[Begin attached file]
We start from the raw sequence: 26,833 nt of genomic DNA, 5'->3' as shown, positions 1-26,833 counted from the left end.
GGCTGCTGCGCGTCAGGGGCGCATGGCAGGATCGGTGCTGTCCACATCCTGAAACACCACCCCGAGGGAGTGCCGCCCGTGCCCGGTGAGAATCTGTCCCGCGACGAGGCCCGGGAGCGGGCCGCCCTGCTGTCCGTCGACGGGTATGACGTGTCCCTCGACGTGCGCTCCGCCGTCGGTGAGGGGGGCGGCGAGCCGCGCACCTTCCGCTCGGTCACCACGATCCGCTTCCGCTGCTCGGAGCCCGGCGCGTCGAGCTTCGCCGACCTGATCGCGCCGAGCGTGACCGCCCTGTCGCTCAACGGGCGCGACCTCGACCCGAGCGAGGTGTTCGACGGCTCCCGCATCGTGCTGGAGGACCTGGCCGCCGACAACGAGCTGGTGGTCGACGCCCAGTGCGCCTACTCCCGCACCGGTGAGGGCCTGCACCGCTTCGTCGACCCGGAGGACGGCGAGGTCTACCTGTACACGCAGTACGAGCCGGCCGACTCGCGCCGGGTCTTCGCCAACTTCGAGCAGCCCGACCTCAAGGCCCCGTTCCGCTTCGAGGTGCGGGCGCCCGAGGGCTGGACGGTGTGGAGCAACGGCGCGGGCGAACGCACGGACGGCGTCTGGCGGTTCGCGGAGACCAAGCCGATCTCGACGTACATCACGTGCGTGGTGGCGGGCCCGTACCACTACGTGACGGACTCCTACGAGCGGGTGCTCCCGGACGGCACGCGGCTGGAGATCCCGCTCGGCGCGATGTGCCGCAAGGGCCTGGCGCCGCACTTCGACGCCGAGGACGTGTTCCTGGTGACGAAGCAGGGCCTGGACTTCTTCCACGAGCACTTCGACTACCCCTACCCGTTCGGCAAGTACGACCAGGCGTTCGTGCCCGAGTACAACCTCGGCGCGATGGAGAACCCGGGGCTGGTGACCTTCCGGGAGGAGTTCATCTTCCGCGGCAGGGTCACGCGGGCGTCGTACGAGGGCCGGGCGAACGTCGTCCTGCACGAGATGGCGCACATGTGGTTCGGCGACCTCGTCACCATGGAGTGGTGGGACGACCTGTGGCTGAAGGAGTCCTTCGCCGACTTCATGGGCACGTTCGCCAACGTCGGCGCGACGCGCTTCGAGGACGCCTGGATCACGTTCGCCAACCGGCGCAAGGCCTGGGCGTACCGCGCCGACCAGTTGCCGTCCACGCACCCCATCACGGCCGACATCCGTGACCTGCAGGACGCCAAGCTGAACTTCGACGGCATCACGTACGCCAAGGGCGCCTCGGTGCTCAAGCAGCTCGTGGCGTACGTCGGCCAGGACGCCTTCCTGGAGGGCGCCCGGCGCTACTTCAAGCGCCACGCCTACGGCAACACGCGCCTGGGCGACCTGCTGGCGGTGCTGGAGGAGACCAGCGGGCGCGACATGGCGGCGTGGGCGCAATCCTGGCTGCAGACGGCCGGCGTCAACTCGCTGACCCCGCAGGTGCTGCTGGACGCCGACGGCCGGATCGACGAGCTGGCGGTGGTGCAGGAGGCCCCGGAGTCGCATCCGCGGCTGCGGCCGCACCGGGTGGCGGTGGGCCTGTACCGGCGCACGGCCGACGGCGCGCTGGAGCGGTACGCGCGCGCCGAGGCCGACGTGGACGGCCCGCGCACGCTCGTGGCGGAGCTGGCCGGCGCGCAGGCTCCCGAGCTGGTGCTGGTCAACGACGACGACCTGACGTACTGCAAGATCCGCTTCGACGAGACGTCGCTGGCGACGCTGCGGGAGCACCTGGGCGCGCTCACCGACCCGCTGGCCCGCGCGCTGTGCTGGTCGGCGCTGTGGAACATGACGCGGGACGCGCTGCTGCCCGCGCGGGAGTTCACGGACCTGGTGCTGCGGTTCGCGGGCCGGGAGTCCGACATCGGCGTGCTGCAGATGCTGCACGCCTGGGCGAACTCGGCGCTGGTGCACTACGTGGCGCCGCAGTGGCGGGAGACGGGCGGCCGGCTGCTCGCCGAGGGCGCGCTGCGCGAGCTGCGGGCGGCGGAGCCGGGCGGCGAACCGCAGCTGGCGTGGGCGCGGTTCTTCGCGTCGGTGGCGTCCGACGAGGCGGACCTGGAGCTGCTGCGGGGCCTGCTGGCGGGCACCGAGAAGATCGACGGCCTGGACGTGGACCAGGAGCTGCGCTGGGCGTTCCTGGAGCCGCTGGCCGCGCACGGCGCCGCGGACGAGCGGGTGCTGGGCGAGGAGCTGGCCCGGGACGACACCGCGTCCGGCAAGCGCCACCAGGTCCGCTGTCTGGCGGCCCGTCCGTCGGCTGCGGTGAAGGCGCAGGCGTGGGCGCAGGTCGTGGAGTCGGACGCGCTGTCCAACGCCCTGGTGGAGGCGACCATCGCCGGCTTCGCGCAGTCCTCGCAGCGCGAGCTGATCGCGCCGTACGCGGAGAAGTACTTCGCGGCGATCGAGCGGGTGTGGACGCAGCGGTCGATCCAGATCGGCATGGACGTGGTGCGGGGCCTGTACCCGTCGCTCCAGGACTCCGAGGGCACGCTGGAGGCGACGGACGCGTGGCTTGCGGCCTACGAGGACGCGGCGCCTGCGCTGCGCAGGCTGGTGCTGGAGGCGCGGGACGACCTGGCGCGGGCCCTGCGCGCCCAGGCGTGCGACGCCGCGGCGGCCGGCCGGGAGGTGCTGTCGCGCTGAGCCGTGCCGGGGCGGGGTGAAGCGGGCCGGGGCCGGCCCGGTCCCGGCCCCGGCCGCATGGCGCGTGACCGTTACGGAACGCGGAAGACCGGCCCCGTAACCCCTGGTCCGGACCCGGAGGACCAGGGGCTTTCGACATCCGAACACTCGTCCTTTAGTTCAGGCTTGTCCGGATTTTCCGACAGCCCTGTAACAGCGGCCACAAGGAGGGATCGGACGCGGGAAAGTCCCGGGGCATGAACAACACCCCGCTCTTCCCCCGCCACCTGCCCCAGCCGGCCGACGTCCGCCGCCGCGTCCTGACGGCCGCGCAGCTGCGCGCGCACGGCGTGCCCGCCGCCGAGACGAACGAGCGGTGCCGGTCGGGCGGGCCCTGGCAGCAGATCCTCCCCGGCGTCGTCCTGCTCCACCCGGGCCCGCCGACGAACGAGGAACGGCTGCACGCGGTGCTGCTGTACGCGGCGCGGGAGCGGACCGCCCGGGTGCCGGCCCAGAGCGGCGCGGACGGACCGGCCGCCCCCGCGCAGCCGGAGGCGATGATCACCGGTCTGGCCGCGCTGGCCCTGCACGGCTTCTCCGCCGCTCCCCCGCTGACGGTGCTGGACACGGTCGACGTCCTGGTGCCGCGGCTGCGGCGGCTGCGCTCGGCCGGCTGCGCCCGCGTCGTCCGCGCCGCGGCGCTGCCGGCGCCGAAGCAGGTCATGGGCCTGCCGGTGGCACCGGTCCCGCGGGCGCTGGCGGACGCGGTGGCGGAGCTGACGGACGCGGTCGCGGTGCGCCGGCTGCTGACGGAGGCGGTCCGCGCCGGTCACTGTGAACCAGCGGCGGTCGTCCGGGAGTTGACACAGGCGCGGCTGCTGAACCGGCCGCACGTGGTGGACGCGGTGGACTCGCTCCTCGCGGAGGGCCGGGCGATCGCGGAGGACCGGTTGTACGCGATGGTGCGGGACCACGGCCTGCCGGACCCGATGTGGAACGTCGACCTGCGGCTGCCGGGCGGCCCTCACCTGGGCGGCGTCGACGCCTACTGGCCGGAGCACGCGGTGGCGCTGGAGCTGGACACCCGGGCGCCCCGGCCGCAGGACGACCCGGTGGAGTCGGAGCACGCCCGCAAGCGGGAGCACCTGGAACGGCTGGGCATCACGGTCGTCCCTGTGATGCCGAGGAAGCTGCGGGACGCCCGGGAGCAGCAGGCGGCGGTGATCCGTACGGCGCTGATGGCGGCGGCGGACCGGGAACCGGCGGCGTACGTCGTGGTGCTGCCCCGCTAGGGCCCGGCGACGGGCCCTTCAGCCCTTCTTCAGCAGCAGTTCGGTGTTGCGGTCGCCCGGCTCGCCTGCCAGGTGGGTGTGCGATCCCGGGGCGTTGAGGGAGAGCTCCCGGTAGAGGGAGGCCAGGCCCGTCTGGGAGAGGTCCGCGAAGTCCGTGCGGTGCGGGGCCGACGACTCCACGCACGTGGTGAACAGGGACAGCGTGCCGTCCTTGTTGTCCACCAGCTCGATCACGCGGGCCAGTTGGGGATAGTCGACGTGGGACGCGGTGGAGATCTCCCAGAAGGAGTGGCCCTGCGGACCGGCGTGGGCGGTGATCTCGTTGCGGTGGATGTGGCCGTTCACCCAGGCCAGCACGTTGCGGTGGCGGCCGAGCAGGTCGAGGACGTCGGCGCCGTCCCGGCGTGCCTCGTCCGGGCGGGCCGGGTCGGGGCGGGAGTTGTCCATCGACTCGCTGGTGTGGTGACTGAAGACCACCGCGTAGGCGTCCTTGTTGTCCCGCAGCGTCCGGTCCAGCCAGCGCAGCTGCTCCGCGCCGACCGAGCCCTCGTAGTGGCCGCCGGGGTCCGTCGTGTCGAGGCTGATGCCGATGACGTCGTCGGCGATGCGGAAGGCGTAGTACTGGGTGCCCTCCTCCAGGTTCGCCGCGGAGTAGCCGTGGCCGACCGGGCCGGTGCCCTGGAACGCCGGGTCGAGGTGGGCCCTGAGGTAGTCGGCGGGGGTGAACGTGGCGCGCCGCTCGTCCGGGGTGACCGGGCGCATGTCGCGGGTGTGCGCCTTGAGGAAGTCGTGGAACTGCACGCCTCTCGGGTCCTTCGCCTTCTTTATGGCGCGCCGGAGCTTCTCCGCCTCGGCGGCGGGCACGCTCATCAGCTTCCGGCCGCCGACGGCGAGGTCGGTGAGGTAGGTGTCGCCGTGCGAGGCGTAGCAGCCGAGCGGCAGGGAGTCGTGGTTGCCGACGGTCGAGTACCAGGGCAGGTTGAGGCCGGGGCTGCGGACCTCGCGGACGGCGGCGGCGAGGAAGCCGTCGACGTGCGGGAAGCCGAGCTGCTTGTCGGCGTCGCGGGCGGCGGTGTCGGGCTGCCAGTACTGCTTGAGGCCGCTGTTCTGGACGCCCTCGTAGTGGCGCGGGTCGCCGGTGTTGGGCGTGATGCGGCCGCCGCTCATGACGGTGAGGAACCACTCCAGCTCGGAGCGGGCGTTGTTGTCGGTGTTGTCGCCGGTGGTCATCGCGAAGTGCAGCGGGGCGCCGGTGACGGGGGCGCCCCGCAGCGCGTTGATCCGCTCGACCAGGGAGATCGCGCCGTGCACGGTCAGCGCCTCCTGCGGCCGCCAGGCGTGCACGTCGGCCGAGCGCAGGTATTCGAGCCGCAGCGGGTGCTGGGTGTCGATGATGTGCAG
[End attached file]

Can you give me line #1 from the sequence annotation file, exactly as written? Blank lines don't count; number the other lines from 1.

We start from the raw sequence: 26,833 nt of genomic DNA, 5'->3' as shown, positions 1-26,833 counted from the left end.